So, how was the fair? Taking shape, I would say. I had the feeling that there were a lot of exhibitors randomly crammed into a hall, rather than a theme to the fair. This may be due to the environment, it's hard to get an overview in cramped and dark spaces. But I met quite a few nice people, and ran across Maj-Lis Pettersson twice! She is a gardening expert on a swedish radio show called Odla med P1 (~"Grow with program 1" - link in swedish), and one of the few persons I would ask for an autograph.
Of course Impecta (swedish mail order seed vendor specialising in swedish heritage seeds as well as exotic ones, site in swedish only - unfortunately) was there. I took the chance to buy too many seed envelopes, praise their outstanding assortement and asked if they could import ulluco (Ullucus tuberosus) to Sweden. If ulluco is propagated using root tubers only the answer is no (due to import regulations), but they would check out the plant anyway. The lady I spoke too became happy when I commended them. She obviously knew that they do a good job, but still wasn't used to praise. That's what I'm allways saying; we should praise things we like more often!
Another interesting exhibitor was Jennys frön och sånt (trans: Jenny's Seeds and Such - I spoke to Jenny herself! Site in swedish.), a small company vending russian seeds (among other things). The russian treasure of plants are incredible due to the works of N.I. Vavilov Research Institute of Plant Industry that spent many years collecting as many varieties of plants as possible, and many of them are available commersialy to russians. To a 'normal' swedish gardener the cold hardy varieties of plants like tomatoes and cucumbers may be most interesting. For my own part I think russian looks cool on the seed envelope, plus I fall for the fact that the seeds comes with a story.
I was close to kissing Lena Ljungkvist who was the hostess of Wexthuset's booth (link in swedish). She told me that the company had "indoor gardening" as one of their activities. Since she used the english term in middle of swedish conversation she clearly meant that "indoor gardening" was a special way of garden (instead of having ordinary potted plants indoors), which makes me a bit confused. The indoor gardeners I've found online have been classical ones, ie, they've grown classical potted plants of all varieties. Have I missed something? Anyway, Wexthuset are the swedish general agent for Growth Technology, a company specialising in hydrocultures. They do it professionally and ecologically. Finding ecological growth sollutions for hydroculture seems to be hard as far as I know, so this is a refreshing alternative. (I was not surprised to find that Growth Technology is from Australia - the home of permaculture.)
Last but not least I have to tell you about the most dangerous place on the fair; Risbergs Bokhandel (old established book seller and second hand book shop - link in swedish) had a booth in a corner. A nice couple displayed a heaven of gardening books on two square meters (about three square yards). Perched on their shelves I found two books I've wanted for months, but have been to tight fisted to buy. Each one was cheap, but together they became just a tad too expensive. Talk about a rock and a hard place, that's an easy situation compared to what I went through. I put one book on the shelf and hugged the other, only to exchange them the other minute. I repeated the procedure over and over untill I took the courage to ask if I could have a discount if I bought them both. Not only did the owners give me the discount, they took care of my books (weighing 3kg/6,5 pounds) while I did the rest of the fair. I'm eternally grateful!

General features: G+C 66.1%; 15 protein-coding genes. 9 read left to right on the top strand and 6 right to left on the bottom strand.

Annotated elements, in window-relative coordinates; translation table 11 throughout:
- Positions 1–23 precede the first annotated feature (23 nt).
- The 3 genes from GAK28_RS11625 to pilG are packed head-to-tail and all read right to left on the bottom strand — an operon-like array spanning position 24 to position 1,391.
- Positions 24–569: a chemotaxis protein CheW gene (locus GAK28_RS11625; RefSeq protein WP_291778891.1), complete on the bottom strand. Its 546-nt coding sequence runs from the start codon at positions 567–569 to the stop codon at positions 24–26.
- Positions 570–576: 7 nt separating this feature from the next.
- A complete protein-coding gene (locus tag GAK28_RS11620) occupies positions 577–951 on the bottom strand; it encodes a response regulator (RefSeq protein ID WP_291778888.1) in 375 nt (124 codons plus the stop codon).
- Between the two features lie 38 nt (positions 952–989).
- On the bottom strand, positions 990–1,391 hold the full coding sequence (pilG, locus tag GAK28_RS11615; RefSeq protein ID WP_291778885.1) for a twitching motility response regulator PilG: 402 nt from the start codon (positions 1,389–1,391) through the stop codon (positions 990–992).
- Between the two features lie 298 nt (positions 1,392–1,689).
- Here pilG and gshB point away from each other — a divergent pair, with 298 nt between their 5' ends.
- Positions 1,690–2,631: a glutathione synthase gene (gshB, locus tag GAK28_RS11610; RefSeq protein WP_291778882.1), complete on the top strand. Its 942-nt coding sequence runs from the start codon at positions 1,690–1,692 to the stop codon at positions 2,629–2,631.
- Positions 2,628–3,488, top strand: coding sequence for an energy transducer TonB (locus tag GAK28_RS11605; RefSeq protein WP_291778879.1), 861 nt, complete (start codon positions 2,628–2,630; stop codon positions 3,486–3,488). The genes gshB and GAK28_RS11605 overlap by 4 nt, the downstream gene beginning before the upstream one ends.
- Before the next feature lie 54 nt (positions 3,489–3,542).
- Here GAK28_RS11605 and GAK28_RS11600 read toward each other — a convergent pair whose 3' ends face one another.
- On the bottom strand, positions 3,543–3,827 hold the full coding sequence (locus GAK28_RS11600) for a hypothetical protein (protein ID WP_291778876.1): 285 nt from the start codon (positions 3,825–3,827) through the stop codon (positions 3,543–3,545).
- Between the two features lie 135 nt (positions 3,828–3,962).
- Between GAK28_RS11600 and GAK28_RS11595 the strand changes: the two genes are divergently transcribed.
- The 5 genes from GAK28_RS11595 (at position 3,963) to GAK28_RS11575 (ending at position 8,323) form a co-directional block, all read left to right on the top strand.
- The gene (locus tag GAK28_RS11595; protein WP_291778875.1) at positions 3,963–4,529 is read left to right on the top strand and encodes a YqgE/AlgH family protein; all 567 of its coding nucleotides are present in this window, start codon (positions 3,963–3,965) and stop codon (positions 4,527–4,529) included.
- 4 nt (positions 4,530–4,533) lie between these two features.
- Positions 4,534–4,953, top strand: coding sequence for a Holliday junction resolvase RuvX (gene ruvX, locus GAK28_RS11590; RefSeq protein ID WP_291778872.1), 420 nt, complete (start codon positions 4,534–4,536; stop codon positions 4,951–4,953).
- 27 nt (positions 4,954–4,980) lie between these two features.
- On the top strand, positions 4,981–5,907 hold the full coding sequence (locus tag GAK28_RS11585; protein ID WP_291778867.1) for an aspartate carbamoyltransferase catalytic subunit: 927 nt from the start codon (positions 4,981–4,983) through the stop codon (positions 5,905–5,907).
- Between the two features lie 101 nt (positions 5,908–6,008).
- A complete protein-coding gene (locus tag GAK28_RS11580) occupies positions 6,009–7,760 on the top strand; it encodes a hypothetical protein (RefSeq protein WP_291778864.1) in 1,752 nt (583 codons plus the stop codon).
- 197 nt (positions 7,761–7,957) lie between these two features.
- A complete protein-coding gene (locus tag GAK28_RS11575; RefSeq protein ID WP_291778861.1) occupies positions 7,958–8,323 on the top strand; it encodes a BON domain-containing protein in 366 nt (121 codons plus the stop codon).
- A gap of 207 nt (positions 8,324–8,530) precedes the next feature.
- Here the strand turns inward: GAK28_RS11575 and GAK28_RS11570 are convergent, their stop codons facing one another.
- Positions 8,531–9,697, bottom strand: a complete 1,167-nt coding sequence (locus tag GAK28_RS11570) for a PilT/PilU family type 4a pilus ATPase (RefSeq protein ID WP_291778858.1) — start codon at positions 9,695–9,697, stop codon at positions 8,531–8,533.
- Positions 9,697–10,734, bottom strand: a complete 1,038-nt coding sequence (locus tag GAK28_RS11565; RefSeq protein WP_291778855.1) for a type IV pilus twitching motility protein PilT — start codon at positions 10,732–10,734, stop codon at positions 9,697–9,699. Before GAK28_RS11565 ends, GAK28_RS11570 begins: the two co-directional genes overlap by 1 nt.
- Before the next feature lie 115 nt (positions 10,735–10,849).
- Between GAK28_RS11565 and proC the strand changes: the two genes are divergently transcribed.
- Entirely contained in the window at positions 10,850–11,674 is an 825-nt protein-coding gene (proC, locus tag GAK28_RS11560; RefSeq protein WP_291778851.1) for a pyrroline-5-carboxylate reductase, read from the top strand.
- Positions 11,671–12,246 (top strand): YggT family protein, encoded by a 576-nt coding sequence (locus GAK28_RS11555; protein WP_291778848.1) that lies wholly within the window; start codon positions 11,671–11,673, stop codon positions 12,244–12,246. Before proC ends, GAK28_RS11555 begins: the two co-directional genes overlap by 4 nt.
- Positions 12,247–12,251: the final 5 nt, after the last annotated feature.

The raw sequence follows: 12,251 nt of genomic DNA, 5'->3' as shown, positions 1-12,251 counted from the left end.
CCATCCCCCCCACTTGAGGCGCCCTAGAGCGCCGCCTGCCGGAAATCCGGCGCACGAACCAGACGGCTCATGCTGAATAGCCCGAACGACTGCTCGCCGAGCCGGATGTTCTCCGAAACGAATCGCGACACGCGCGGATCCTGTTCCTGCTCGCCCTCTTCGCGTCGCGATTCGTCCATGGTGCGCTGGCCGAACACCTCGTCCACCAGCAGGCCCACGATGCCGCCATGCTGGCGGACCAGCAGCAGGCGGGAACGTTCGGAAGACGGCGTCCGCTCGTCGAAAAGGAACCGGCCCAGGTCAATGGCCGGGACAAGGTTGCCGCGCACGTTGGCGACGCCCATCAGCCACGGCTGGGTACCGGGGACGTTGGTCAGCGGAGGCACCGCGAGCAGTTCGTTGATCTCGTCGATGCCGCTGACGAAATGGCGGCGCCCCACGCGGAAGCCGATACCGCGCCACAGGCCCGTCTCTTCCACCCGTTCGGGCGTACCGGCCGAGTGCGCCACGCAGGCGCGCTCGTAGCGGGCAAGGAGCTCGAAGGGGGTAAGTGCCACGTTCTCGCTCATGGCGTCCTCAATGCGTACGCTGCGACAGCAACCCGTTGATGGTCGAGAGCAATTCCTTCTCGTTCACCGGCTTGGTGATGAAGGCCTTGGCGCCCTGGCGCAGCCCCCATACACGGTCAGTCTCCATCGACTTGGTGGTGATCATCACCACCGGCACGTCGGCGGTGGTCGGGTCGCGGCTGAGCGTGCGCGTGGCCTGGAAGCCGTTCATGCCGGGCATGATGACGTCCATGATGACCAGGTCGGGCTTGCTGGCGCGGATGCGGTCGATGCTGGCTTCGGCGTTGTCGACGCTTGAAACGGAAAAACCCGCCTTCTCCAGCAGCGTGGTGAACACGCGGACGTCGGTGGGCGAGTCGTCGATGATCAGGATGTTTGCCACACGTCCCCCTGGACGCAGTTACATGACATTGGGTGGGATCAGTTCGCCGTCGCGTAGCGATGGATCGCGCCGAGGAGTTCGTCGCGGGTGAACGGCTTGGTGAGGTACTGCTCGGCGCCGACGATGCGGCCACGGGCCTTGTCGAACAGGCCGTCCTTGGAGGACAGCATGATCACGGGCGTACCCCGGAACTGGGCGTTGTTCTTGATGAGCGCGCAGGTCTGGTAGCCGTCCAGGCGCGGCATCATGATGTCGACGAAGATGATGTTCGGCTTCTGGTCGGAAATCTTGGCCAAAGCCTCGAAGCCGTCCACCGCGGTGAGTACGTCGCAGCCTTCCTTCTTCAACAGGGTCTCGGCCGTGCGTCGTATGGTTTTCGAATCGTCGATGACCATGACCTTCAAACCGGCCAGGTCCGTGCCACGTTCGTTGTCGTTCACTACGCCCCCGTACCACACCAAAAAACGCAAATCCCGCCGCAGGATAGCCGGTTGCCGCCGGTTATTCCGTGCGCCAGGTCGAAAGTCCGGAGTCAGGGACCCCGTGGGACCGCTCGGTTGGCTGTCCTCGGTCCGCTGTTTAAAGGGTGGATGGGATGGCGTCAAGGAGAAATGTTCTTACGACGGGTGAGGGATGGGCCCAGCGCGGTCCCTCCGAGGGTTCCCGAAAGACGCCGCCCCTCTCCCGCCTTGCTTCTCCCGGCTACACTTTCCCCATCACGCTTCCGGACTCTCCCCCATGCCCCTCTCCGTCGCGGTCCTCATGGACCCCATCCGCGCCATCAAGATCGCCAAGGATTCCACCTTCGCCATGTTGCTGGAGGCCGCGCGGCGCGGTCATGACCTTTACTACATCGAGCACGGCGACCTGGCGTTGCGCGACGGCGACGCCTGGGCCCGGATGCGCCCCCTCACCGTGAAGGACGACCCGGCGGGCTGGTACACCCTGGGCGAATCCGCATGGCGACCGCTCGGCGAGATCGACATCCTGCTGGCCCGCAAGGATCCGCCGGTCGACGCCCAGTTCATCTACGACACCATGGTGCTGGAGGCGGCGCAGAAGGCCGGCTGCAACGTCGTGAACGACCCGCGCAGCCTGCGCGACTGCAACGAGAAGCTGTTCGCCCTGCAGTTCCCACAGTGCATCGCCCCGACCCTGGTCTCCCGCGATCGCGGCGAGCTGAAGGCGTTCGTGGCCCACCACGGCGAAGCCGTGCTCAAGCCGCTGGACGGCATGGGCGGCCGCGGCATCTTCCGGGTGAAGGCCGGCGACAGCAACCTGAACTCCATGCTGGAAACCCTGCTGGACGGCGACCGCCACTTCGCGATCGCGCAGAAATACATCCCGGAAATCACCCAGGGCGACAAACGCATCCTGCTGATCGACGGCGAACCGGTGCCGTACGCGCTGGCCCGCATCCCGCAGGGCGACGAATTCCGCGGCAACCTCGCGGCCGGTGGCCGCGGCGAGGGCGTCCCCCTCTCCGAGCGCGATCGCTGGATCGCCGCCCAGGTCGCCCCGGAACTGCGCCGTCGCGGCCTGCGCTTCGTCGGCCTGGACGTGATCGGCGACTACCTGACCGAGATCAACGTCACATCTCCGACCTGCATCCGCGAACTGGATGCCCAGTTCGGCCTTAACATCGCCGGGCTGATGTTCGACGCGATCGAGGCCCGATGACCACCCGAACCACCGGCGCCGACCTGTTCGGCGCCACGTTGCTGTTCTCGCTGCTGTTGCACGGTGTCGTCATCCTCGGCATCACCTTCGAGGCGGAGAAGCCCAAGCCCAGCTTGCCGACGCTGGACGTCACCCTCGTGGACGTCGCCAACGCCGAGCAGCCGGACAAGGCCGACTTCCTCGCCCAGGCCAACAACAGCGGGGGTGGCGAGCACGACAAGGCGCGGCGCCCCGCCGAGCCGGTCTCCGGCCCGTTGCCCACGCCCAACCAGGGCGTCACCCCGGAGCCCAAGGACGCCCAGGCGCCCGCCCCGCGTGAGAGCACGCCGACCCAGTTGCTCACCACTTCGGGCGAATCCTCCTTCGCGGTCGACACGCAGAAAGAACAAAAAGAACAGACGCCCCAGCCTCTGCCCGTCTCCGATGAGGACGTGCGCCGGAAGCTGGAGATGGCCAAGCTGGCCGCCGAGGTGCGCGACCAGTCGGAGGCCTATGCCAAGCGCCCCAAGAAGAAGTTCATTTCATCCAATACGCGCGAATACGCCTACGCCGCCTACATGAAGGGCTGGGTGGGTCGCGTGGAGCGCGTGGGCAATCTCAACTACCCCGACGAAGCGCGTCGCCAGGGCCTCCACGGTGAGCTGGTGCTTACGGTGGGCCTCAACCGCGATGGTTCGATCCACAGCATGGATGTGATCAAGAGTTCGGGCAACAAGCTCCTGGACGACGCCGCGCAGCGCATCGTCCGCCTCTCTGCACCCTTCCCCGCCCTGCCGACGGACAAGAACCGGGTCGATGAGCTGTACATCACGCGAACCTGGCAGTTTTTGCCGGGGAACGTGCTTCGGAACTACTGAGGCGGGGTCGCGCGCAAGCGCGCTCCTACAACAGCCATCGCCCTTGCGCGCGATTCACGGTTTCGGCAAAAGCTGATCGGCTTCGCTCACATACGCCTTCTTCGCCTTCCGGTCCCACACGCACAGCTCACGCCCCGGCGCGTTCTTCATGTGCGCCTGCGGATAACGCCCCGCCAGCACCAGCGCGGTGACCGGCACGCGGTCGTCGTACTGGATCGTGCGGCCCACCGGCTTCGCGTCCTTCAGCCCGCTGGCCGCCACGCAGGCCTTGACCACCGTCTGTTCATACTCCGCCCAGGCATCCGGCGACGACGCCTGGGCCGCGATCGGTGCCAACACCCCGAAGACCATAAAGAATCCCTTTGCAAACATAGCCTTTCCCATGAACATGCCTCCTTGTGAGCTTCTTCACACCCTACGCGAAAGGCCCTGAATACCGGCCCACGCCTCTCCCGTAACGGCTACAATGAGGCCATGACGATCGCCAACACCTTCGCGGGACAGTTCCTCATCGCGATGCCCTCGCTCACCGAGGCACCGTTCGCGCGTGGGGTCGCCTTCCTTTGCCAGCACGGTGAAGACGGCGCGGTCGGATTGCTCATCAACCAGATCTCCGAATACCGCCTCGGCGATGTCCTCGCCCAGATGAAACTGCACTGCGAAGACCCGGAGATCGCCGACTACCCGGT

Meetings like this makes a fair! And if you excuse me I now have some reading to do. (Muahaha!)
Sunday, March 09, 2008
Saturday, March 08, 2008
Thursday, March 06, 2008
Well, at least partly. I've assembled the lamps (cupper chips stings), the shelves are painted and I have all the brackets. If God wills we'll put these up this evening and I can finally expand my 'gardens'! Time to do a happy dance!!!
The only thing left is that teenzy weenzy nursery...
Wednesday, March 05, 2008
I rarely have the time to sit here, but don't you agree that this is a nice corner? Within a few weeks I'll replace the lower plastic box with a 'nursery' with vegetables, to replace those brown leftovers from the tiger nuts. Note the two green straws striving for light. Tiger nuts are the closest I come to having weeds. A weed I like though. The tiger nut grass will provide my future vermicompost with bedding, and I'll make cookies out of the tubers - 'nut' cookies for my allergic friends.
The nursery is just a plan in my head right now. I didn't realise how much woodworking indoor vegetable gardening would bring when I started this hobby. However I'm not surprised that I love it. Swedish kids are taught both woodworking and sowing at school, and are expected to chose either when they reach higher levels. I chose sowing, and knew already by then that this was a lousy choice. Finally my inner carpenter has a chance to get out!
My problem is that it's a carpenter with a taste for shopping. The battery of our cheap cordless drill was empty when I tried to drill holes in the grow lamps this morning. At once my inner carpenter craved a new drill. Fortunately she has a taste for Skil - a brand that sells tools of good quality to cheap prises. Unfortunately she has the skill of compairing prises. Two Skil drills proved to be cheaper than one Bosch drill.